Consistency: Learning the Game
One hypothesis for explaining Alex Smith's abnormal learning curve is that he lacked some of the natural instinct for the game but always had the intelligence to eventually make up for it.
Smith was one of the more academically accomplished NFL players in recent history. He completed his undergraduate degree in economics with a 3.74 GPA in less than four years and began graduate school before completing his collegiate football career.
This intelligence and attention to detail has helped Smith stay incredibly consistent from game to game, and he is one of those rare quarterbacks that can go tremendously long stretches without making a major mistake or a bad decision. Looking at his 2011 campaign (his best full season), we see that he had only one game in the regular season where he hurt his team with poor play. In nearly every other game from that season, he contributed greatly to his team's chance of victory.
To compare, let's consider Eli Manning. Manning is considered by many to be a more talented or more elite quarterback than Smith, but Manning lacks Smith's consistency. While we see some extremely effective and impressive offensive performances from Manning, we also see several negative or turnover-laden performances as well.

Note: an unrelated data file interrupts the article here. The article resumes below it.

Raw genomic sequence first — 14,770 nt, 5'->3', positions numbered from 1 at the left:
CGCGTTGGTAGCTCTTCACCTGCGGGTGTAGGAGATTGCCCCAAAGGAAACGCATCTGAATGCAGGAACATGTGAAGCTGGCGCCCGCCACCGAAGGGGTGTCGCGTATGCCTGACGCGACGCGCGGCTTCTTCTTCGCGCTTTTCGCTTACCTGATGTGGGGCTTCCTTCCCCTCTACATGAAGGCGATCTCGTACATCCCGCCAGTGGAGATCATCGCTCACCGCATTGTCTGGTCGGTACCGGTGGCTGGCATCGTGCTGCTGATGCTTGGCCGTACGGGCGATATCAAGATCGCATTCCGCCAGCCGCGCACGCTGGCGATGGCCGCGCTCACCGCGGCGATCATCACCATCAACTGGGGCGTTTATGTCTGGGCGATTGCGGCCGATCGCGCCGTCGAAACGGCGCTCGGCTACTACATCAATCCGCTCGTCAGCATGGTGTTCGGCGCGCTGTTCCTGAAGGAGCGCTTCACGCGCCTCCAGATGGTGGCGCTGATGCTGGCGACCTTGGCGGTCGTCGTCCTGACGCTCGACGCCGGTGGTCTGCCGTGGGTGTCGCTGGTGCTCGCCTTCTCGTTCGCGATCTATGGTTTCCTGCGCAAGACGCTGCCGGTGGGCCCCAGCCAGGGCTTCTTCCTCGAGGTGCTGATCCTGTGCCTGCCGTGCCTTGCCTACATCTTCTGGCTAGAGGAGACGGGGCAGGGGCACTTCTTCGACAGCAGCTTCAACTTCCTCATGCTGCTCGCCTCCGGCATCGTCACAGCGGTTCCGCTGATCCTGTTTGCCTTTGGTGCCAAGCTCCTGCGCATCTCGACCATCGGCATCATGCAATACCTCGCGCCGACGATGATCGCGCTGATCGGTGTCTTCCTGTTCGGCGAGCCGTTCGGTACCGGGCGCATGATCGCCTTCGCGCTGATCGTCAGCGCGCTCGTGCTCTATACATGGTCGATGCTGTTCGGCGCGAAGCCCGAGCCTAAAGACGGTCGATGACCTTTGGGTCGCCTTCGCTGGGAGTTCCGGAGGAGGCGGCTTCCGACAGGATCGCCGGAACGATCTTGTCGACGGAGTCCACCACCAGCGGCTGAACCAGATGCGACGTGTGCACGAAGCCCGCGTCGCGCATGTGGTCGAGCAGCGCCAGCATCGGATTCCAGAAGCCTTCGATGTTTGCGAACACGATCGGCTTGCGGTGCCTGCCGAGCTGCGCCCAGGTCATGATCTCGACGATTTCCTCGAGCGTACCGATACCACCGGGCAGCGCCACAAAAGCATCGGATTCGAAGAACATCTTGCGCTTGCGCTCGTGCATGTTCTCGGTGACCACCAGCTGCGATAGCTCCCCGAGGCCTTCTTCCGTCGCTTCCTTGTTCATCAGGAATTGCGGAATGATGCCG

One way to interpret these results is that Manning (circa 2010) had more highlight-reel performances, but Smith (circa 2011) provided more consistent play and contributed to more regular season wins.
Reading the Trends
When looking at the trends for Alex Smith's career path, there is one striking feature that is hard to ignore: in each of the six years in which he has played a substantial number of healthy games, he has dramatically improved.
What other starting quarterback has demonstrated such major improvement in six different seasons?
This trend has to make one wonder just how far Smith can go in his development. We already know that he has the physical tools when healthy. After all, those were the tools that got him drafted No. 1 overall to begin with. We also know that given an offensive scheme in which he feels comfortable, he can make decisions with Peyton Manning-esque confidence and consistency.
What we do not know is how well the Kansas City system under new head coach Andy Reid will suit his skill-set.
The Upcoming Season
There is no doubt that Smith will remain a lightning rod for controversy heading into his first season outside of San Francisco. If this trends continues, he will likely receive most of the blame for losses and not much credit for wins.
Nevertheless, if the wins pile up high enough, Smith might have the opportunity to find himself back in the MVP discussion next season. If he can turn the 2-14 Chiefs into a playoff team, that would be hard to ignore.
The numbers call for optimism, but do they capture the whole story? We will have to wait and see.